“The integrity, sensibility, courage, and delicate balance with which Ladu Jada Gubek draws the rich history and culture [of Africa] together is moving. He brings a refreshing new voice to African and African Diaspora literature and knowledge in this emergent “post-‘postcolonial’” genre…. In this instance, it draws from Ladu’s knowledge and insights of the Sudan, of being blind, of exile (in the United States), of being Southern Sudanese, male, black, and from a Christian culture. Here the universal merges with the particular and vice versa, signaling their interdependent force on collective and individual aspirations, identity, will, subjectivity, and agency such as in the poem ‘Juba Na bari.’”
-Wangui wa Goro
Author and Translator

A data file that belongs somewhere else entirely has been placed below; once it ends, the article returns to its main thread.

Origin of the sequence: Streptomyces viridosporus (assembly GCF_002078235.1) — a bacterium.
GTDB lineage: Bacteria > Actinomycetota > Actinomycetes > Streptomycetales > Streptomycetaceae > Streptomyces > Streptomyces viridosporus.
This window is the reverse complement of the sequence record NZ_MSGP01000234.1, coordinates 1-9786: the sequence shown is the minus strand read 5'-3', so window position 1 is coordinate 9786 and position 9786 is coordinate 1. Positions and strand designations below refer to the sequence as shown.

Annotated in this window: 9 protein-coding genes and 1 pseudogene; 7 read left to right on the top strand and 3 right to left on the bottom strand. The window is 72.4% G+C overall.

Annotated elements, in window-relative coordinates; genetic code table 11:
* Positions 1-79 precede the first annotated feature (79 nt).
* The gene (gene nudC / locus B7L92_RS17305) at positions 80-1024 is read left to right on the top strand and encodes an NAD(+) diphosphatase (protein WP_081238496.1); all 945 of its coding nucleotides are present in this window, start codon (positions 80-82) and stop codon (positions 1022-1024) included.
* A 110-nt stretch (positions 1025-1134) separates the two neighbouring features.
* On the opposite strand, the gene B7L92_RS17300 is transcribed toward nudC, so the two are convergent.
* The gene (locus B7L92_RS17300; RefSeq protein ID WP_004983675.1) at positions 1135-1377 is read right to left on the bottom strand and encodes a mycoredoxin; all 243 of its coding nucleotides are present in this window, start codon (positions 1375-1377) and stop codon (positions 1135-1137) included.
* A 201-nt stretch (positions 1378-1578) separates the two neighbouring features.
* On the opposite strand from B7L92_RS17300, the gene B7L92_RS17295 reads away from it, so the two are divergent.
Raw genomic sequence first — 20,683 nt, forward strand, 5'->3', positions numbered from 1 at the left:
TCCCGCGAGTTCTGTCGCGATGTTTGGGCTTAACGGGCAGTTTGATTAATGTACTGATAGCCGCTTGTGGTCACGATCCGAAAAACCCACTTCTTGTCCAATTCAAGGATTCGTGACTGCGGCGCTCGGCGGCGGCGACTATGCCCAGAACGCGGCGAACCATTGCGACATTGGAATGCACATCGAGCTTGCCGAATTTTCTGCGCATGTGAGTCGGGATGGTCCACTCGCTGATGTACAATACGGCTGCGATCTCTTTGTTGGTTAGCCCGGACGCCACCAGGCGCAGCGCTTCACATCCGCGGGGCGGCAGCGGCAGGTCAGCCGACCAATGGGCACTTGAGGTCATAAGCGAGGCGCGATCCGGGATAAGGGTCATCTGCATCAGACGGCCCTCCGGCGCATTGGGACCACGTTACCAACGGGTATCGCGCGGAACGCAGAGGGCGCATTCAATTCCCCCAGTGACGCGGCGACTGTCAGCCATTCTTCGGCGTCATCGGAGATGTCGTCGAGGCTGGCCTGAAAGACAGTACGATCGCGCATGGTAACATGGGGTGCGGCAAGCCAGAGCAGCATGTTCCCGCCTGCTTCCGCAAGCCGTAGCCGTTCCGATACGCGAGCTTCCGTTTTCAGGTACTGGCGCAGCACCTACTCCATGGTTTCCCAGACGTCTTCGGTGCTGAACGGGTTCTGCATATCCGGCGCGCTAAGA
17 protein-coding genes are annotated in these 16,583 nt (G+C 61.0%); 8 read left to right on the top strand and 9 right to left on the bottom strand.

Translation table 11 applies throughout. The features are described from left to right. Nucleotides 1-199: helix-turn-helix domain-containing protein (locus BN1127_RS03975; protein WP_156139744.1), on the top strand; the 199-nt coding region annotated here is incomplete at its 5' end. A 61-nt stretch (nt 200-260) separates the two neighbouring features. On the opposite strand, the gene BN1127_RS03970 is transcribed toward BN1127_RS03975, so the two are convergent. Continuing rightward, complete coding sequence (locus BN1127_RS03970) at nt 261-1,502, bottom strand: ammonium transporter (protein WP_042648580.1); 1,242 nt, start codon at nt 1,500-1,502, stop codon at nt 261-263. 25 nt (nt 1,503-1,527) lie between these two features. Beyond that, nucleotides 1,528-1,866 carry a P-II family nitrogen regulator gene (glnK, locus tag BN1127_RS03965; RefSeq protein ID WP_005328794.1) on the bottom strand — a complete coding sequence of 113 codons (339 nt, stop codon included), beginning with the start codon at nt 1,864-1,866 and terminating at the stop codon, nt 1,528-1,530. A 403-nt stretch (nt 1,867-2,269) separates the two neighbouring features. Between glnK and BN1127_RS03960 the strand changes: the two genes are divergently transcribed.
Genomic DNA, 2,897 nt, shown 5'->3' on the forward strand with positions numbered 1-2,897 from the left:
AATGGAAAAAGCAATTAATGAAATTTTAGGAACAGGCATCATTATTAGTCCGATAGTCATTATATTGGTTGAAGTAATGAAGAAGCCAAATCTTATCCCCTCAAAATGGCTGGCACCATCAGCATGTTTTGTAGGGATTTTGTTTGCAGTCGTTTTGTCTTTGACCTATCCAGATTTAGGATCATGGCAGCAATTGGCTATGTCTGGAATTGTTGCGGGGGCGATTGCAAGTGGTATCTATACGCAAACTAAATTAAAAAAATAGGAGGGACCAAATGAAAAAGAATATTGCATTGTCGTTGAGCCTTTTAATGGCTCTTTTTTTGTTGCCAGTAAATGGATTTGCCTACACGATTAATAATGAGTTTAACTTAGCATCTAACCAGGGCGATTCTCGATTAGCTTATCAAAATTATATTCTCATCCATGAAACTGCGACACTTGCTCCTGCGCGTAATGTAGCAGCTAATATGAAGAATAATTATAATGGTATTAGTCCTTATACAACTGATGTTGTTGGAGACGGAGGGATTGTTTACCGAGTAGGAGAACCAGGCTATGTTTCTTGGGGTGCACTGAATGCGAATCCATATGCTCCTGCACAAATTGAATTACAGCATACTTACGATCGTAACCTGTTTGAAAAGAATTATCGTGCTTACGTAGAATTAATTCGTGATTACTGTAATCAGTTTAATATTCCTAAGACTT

“If anyone ever wondered about the resilience of the African population of the Southern Sudan, Arrows and the Bow effectively offers an answer. The African people’s resilience lies deep in their culture, which develops independently from any other discipline in life. Neither Christianity nor Islam can influence them to abandon many of their traditions and cultures with ease. Even their traditional religions, which are part of those cultural practices, operate within the peripheries of the deity, without interfering with the general societal cultural order…through Ladu Jada Gubek, we are looking at a person who admires a way of life and has an inborn admiration for that way.
-Oliver B. Albino
ABOUT THE AUTHOR
LADU JADA GUBEK, a civil rights leader, a teacher, a talented public speaker, a poet, and a playwright. Born on March 15, 1974 in Juba, Sudan, Gubek has been a freedom fighter since he lost his sight from measles, which almost took his life at the age of ten. He is the President of the Southern Sudanese Equatorian Community of Minnesota and in the leadership of the National Association of Blind Students.